Considerable attention has been devoted to estimating the cancer risks from inhalation of formaldehyde and the estimated risk varies widely. EPA's Integrated Risk Information System  provides an estimated cancer risk of one in 10,000 at a concentration of 7 ppb. Risks are assumed to vary in direct proportion to concentration. Liteplo and Meek  reviewed the evidence of cancer risk of formaldehyde versus airborne concentration. Their review was based heavily on laboratory studies of how formaldehyde affected cell proliferation in animals. They concluded that the risks to the general population of respiratory tract cancers from formaldehyde are "exceedingly low" for concentrations less than 80 ppb. As discussed above, typical indoor formaldehyde concentrations are significantly less than 80 ppb. While the authors do not precisely quantify the term "exceeding low", they refer to a risk estimate of approximately three in one hundred million. They also note that the more typical risk modeling method results in a 1000-fold higher estimate of risk. Another recent paper used sophisticated models of exposures and of cancer induction mechanisms to predict the risks of respiratory tract cancer from exposures to formaldehyde . For non-smokers, the predicted risk of cancer with an 80-year exposure to a formaldehyde concentration of 30 ppb was one in ten million to 30 in one million depending on the model used to relate cancer dose with risk. For smokers, the corresponding risk estimates were approximately one in one million to 500 in one million.
In summary, some indoor VOCs are designated by multiple authorities as human carcinogens. Estimates of the magnitudes of cancer risks posed by these VOCs vary widely. The cancer risks posed by indoor-generated VOCs appear to be comparable in magnitude to the cancer risks of exposures to VOCs from outdoor air. Given the uncertainties in cancer risk assessment, particularly the uncertainties of extrapolating from occupational-level concentrations (e.g., 500 to 2000 ppb for formaldehyde) to typical indoor concentrations (e.g., a few 10s of ppb for formaldehyde), the magnitude of the cancer risks posed by indoor VOCs will continue to have a high level of uncertainty.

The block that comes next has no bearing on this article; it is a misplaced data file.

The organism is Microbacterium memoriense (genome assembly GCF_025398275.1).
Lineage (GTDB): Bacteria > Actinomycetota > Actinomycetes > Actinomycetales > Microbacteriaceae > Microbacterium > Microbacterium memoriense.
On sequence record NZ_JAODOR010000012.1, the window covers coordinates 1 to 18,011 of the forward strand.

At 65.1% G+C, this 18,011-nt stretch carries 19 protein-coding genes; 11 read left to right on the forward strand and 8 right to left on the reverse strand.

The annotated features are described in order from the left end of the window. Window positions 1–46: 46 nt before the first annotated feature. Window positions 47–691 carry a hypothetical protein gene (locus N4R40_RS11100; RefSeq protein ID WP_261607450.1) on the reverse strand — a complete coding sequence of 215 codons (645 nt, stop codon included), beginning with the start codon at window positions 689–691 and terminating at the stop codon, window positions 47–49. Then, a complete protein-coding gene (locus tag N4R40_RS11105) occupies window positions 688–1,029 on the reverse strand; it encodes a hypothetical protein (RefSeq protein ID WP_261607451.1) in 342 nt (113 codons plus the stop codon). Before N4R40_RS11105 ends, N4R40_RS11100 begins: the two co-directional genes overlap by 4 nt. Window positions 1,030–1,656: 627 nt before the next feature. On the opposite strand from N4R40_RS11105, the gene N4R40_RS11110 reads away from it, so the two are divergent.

Given that indoor VOCs, as discussed above, may significantly increase the risks of cancer, it is useful to maintain an awareness of the indoor sources of the VOCs posing the greatest risk. Table 2 lists the VOCs indicated in the papers referenced above as the largest sources of cancer risk and their main indoor sources. Reducing or eliminating these sources, when feasible, is an option for those who wish to minimize cancer risks from indoor VOCs.
|VOC||Examples of Indoor Sources||Reference(s)|
|formaldehyde||some manufactured wood products used as building materials, in cabinets, and in furniture (e.g., medium density fiberboard, particle board, plywood with urea formaldehyde resin; urea formaldehyde foam insulation (no longer used but still present in some buildings); tobacco smoking; ozone-initiated chemical reactions with common indoor VOCs, unvented combustion appliances||[3, 4, 37, 38]|
|napthalene||pesticides (moth balls)|||
|paradichlorobenzene||pesticides (moth crystals); toilet bowl deodorizer||[1, 2, 32]|
|chloroform||pesticides; showering; washing clothes and dishes||
|acetaldehyde||tobacco smoking; water-based paint; unvented combustion appliances; leakage from wood stoves, furnaces, and fireplaces; (outdoor air also an important source)||[1, 3]|
|benzene||tobacco smoke; some furnishings, paints, coatings, wood products, gasoline from attached garages (outdoor air also an important and sometimes predominant source)|||